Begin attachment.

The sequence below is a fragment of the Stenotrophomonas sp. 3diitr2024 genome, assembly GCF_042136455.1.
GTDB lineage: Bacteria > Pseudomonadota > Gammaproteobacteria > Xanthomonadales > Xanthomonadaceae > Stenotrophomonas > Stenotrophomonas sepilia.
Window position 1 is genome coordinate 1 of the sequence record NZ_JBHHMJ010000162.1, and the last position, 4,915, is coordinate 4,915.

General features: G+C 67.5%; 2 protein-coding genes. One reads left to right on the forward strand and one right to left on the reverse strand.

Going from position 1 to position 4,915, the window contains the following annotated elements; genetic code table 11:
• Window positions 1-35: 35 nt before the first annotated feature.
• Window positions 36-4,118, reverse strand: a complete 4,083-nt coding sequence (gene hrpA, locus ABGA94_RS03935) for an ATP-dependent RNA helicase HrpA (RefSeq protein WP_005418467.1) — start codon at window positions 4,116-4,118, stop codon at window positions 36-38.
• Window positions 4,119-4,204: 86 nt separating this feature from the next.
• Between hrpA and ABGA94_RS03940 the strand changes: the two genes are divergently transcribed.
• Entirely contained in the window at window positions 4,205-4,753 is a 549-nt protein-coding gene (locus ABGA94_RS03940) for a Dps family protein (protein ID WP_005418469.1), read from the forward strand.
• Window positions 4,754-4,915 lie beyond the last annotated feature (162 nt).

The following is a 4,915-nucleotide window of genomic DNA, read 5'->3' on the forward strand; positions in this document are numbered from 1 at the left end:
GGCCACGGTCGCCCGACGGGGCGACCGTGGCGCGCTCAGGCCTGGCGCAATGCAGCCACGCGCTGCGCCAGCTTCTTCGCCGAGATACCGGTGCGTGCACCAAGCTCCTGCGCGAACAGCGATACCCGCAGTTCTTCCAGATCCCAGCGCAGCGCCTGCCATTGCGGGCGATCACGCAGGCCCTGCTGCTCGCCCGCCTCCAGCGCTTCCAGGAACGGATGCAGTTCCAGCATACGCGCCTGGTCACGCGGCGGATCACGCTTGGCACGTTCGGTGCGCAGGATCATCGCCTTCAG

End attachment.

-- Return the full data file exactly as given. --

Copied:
The sequence below is a fragment of the Stenotrophomonas sp. 3diitr2024 genome, assembly GCF_042136455.1.
GTDB lineage: Bacteria > Pseudomonadota > Gammaproteobacteria > Xanthomonadales > Xanthomonadaceae > Stenotrophomonas > Stenotrophomonas sepilia.
Window position 1 is genome coordinate 1 of the sequence record NZ_JBHHMJ010000162.1, and the last position, 4,915, is coordinate 4,915.

General features: G+C 67.5%; 2 protein-coding genes. One reads left to right on the forward strand and one right to left on the reverse strand.

Going from position 1 to position 4,915, the window contains the following annotated elements; genetic code table 11:
• Window positions 1-35: 35 nt before the first annotated feature.
• Window positions 36-4,118, reverse strand: a complete 4,083-nt coding sequence (gene hrpA, locus ABGA94_RS03935) for an ATP-dependent RNA helicase HrpA (RefSeq protein WP_005418467.1) — start codon at window positions 4,116-4,118, stop codon at window positions 36-38.
• Window positions 4,119-4,204: 86 nt separating this feature from the next.
• Between hrpA and ABGA94_RS03940 the strand changes: the two genes are divergently transcribed.
• Entirely contained in the window at window positions 4,205-4,753 is a 549-nt protein-coding gene (locus ABGA94_RS03940) for a Dps family protein (protein ID WP_005418469.1), read from the forward strand.
• Window positions 4,754-4,915 lie beyond the last annotated feature (162 nt).

The following is a 4,915-nucleotide window of genomic DNA, read 5'->3' on the forward strand; positions in this document are numbered from 1 at the left end:
GGCCACGGTCGCCCGACGGGGCGACCGTGGCGCGCTCAGGCCTGGCGCAATGCAGCCACGCGCTGCGCCAGCTTCTTCGCCGAGATACCGGTGCGTGCACCAAGCTCCTGCGCGAACAGCGATACCCGCAGTTCTTCCAGATCCCAGCGCAGCGCCTGCCATTGCGGGCGATCACGCAGGCCCTGCTGCTCGCCCGCCTCCAGCGCTTCCAGGAACGGATGCAGTTCCAGCATACGCGCCTGGTCACGCGGCGGATCACGCTTGGCACGTTCGGTGCGCAGGATCATCGCCTTCAG